2.5. The systemic effects of assessment and indicators should be recognised
- Using indicators can change the system through the incentives they establish. Any such influences should be anticipated and mitigated as far as possible.
3. Examples: how to apply these principles
3.1. Assessing individual research outputs
- These should be assessed primarily by expert qualitative judgement of the output, for example using the REF approach to assessment based on originality, significance and rigour.
- Citation counts should only be used if interpreted in the light of disciplinary norms and with an understanding of the factors which affect citation counts, including paper, journal and author related factors. For example, an article in an English-language journal, written by several authors in an international collaboration is likely to be cited more often than an article written by a single author in a journal published in a language other than English.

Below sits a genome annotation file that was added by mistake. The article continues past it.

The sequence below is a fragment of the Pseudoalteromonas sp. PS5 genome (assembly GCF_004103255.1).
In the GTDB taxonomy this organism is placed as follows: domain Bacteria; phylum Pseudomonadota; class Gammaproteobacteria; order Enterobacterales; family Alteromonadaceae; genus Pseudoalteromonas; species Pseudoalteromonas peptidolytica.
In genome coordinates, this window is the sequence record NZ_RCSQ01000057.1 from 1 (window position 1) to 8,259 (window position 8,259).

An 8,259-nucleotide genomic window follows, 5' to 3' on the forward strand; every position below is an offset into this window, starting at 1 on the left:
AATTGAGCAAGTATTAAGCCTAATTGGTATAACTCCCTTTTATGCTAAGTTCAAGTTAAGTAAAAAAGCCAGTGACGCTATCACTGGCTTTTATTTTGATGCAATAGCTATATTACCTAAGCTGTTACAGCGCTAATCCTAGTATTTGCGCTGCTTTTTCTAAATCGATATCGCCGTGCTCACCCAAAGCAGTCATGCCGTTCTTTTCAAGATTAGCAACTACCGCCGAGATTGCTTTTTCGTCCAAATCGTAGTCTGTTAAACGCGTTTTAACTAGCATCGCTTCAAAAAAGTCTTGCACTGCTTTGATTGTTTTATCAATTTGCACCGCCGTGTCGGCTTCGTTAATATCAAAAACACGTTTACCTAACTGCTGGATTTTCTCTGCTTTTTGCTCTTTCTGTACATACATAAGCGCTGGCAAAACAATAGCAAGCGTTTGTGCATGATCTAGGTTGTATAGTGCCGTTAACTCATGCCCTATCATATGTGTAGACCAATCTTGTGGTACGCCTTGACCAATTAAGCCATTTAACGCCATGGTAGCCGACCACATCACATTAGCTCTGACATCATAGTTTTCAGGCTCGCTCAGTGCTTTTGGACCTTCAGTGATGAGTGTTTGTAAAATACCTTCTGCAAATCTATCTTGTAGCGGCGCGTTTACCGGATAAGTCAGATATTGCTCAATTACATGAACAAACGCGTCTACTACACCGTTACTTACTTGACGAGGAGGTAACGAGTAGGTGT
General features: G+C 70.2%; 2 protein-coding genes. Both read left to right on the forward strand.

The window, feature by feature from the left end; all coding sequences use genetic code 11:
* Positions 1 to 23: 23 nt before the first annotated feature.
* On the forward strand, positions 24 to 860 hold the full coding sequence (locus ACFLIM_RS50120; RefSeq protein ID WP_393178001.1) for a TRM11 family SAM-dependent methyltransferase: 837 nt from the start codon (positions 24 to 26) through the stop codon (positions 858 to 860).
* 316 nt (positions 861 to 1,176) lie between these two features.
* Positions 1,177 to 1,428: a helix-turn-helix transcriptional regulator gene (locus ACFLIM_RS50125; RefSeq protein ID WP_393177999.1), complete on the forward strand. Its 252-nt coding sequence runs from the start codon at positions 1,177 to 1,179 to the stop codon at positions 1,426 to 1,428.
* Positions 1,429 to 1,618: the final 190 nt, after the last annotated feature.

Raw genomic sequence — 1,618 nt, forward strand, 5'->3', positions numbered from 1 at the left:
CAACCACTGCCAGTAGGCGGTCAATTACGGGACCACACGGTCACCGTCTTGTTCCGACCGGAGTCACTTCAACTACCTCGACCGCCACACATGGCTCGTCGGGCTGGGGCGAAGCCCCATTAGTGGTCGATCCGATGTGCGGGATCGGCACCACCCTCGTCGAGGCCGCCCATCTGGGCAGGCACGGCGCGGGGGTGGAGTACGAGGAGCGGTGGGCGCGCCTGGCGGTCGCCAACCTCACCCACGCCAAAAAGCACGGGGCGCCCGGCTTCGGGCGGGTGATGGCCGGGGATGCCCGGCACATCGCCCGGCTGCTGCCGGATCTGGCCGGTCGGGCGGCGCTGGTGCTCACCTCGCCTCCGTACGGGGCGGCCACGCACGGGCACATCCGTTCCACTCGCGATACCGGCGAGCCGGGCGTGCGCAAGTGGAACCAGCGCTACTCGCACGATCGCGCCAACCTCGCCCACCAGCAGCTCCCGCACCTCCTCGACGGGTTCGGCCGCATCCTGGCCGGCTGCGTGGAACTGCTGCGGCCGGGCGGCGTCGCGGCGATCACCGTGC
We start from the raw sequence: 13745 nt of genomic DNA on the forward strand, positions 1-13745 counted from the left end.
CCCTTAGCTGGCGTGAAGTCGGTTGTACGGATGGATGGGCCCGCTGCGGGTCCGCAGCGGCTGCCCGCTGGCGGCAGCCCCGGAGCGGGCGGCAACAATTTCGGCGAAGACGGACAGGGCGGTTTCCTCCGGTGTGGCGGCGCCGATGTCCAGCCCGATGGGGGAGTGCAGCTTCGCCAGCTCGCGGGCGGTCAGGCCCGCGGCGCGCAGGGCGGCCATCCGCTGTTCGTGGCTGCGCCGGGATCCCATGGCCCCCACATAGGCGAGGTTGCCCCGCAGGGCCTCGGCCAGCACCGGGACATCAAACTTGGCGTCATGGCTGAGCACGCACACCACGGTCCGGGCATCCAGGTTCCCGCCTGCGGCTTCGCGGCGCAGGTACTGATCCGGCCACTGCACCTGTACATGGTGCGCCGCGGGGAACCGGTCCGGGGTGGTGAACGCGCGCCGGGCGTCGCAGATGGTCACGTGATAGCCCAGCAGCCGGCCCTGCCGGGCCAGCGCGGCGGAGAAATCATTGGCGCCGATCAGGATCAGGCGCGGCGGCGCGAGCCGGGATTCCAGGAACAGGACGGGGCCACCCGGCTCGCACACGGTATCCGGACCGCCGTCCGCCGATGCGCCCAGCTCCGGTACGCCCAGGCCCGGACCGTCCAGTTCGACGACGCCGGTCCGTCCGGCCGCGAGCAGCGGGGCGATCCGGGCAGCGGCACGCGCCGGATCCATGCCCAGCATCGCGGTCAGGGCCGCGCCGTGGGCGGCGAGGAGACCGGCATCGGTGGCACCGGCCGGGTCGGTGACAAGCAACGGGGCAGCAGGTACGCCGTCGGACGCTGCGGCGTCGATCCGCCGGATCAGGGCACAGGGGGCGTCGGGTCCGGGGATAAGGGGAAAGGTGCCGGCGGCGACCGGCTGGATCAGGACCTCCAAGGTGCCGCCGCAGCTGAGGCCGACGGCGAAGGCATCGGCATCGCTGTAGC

- Metrics designed for the assessment of whole journals are not good measures for assessing individual outputs. The best-known of these metrics are the journal impact factors available from Journal Citation Reports (based on Web of Science data); and SCImago Journal Rank (SJR), Source Normalised Impact per Paper (SNIP) and CiteScore (all based on Scopus data). It is important to recognise that an article in a journal with a high SNIP is not necessarily excellent and an output in a journal with a low SNIP may be outstanding.
- Journal impact factors are an inappropriate indicator of the citation impact of an individual journal article. The distribution of citations over the articles in a journal is highly skewed, resulting in journal impact factors not being representative of the citation impact of a typical article in a journal.
3.2. Assessing a researcher's body of work
- This should be assessed by expert qualitative judgement of the researcher's portfolio and with their personal research mission in mind.